During the Second World War, the Lateran and its related buildings were used under Pope Pius XII as a safe haven from the Nazis and Italian Fascists for numbers of Jews and other refugees. Among those who found shelter there were Meuccio Ruini, Alcide De Gasperi, Pietro Nenni and others. The Daughters of Charity of Saint Vincent de Paul and the sixty orphan refugees they cared for were ordered to leave their convent on the Via Carlo Emanuele. The Sisters of Maria Bambina, who staffed the kitchen at the Pontifical Major Roman Seminary at the Lateran offered a wing of their convent. The grounds also housed Italian soldiers.
An apse lined with mosaics and open to the air still preserves the memory of one of the most famous halls of the ancient palace, the "Triclinium" of Pope Leo III, which was the state banqueting hall. The existing structure is not ancient, but some portions of the original mosaics may have been preserved in the tripartite mosaic of its niche. In the center Christ gives to the Apostles their mission; on the left He gives the Keys of the Kingdom of Heaven to Pope St. Sylvester and the Labarum to Emperor Constantine I; and on the right St. Peter gives the Papal stole to Pope Leo III and the standard to Charlemagne.
Some few remains of the original buildings may still be traced in the city walls outside the Gate of St. John, and a large wall decorated with paintings was uncovered in the 18th century within the archbasilica behind the Lancellotti Chapel. A few traces of older buildings were also revealed during the excavations of 1880, when the work of extending the apse was in progress, but nothing of importance was published.
A great many donations from the Popes and other benefactors to the archbasilica are recorded in the Liber Pontificalis, and its splendor at an early period was such that it became known as the "Basilica Aurea", or "Golden Basilica". This splendor drew upon it the attack of the Vandals, who stripped it of all its treasures. Pope Leo I restored it around AD 460, and it was again restored by Pope Hadrian.
In 897, it was almost totally destroyed by an earthquake: ab altari usque ad portas cecidit ("it collapsed from the altar to the doors"). The damage was so extensive that it was difficult to trace the lines of the old building, but these were mostly respected and the new building was of the same dimensions as the old. This second basilica stood for 400 years before it burned in 1308. It was rebuilt by Pope Clement V and Pope John XXII. It burned once more in 1360, and was rebuilt by Pope Urban V.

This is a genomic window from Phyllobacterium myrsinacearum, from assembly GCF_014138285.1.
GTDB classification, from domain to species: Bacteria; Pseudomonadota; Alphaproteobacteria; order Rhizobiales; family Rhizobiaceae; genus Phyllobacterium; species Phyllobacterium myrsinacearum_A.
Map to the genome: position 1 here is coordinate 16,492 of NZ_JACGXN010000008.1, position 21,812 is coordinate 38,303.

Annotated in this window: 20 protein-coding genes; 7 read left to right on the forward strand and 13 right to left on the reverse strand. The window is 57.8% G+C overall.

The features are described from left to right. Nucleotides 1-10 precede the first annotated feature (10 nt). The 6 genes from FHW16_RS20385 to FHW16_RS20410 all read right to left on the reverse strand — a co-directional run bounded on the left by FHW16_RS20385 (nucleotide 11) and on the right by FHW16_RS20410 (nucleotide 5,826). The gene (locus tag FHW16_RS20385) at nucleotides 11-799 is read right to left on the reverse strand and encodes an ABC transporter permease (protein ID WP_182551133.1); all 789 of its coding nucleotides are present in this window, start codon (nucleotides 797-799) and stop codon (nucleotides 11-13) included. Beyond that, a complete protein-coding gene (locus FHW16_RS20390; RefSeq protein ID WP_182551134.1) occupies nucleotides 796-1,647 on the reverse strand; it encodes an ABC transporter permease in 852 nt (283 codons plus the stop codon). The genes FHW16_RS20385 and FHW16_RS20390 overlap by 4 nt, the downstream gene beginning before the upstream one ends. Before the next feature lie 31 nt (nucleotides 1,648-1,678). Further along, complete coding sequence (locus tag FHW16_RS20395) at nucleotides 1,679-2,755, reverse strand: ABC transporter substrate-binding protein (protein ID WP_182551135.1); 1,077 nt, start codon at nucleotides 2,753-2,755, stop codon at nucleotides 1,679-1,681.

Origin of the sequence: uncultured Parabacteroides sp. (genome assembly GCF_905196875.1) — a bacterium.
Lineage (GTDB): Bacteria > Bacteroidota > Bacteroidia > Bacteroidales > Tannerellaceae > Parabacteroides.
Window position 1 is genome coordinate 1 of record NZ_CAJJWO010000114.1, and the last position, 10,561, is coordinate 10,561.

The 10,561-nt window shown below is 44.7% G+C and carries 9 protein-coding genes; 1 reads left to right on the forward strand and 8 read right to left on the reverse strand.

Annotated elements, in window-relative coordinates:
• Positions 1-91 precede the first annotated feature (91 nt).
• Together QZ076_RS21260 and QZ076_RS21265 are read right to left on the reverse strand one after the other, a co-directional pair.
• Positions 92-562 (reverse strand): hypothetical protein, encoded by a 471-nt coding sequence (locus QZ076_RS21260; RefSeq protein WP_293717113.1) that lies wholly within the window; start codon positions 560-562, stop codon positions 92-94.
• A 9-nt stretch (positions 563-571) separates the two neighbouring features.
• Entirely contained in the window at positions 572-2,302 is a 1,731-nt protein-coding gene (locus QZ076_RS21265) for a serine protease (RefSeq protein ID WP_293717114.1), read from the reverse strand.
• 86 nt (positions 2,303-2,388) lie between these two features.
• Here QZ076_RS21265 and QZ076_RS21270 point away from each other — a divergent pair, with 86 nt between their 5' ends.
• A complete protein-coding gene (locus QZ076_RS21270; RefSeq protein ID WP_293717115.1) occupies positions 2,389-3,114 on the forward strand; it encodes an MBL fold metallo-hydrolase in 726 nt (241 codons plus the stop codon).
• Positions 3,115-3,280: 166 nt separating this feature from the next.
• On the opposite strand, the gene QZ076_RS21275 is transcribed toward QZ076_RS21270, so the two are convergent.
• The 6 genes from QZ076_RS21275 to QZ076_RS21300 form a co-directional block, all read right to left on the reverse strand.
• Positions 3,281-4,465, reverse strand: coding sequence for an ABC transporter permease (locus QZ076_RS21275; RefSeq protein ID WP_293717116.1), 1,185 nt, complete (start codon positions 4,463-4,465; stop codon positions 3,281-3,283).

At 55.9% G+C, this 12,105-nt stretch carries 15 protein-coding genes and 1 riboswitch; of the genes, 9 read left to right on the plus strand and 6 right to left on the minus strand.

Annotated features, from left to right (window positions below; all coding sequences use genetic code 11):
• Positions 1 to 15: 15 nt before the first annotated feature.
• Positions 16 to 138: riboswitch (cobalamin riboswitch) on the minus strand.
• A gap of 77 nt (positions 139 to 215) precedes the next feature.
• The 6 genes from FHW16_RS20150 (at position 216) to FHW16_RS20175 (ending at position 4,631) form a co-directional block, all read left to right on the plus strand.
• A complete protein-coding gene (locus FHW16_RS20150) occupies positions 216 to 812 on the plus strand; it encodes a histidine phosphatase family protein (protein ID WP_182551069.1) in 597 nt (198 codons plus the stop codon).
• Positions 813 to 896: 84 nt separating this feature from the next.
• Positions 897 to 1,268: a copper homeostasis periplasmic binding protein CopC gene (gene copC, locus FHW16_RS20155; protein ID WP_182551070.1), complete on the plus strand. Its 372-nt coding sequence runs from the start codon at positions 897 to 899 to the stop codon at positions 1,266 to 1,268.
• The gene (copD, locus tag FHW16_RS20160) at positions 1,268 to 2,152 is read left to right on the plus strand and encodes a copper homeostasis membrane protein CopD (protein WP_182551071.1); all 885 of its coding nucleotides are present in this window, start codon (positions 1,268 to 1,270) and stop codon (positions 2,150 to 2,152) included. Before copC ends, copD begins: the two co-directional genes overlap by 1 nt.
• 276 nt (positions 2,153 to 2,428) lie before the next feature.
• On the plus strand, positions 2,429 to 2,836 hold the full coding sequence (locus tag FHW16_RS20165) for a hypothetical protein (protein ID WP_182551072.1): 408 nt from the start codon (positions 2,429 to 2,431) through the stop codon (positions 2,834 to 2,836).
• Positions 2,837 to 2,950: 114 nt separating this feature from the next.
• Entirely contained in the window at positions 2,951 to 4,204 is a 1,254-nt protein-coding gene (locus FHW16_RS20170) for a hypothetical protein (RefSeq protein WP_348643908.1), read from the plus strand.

Through vicissitudes the archbasilica retained its ancient form, being divided by rows of columns into aisles, and having in front a peristyle surrounded by colonnades with a fountain in the middle, the conventional Late Antique format that was also followed by the old St. Peter's Basilica. The façade had three windows and was embellished with a mosaic representing Christ as the Savior of the world.
The porticoes were frescoed, probably not earlier than the 12th century, commemorating the Roman fleet under Vespasian, the taking of Jerusalem, the Baptism of Emperor Constantine I and his "Donation" of the Papal States to the Catholic Church. Inside the archbasilica the columns no doubt ran, as in all other basilicas of the same date, the whole length of the church, from east to west.
In one of the rebuildings, probably that which was carried out by Pope Clement V, a transverse nave was introduced, imitated no doubt from the one which had been added, long before this, to the Basilica of Saint Paul Outside the Walls. Probably at this time the archbasilica was enlarged.
Some portions of the older buildings survive. Among them the pavement of medieval Cosmatesque work, and the statues of St. Peter and St. Paul, now in the cloister. The graceful ciborium over the high altar, which looks out of place in its present surroundings, dates from 1369. The stercoraria, or throne of red marble on which the Popes sat, is now in the Vatican Museums. It owes its unsavory name to the anthem sung at previous Papal coronations, "De stercore erigens pauperem" ("lifting up the poor out of the dunghill", from Psalm 112).
From the 5th century, there were seven oratories surrounding the archbasilica. These before long were incorporated into the church. The devotion of visiting these oratories, which was maintained through the Mediaeval Ages, gave rise to the similar devotion of the seven altars, still common in many churches of Rome and elsewhere.
Of the façade by Alessandro Galilei (1735), the cliché assessment has ever been that it is the façade of a palace, not of a church. Galilei's front, which is a screen across the older front creating a narthex or vestibule, does express the nave and double aisles of the archbasilica, which required a central bay wider than the rest of the sequence. Galilei provided it, without abandoning the range of identical arch-headed openings, by extending the central window by flanking columns that support the arch, in the familiar Serlian motif.
By bringing the central bay forward very slightly, and capping it with a pediment that breaks into the roof balustrade, Galilei provided an entrance doorway on a more than colossal scale, framed in the paired colossal Corinthian pilasters that tie together the façade in the manner introduced at Michelangelo's palace on the Campidoglio.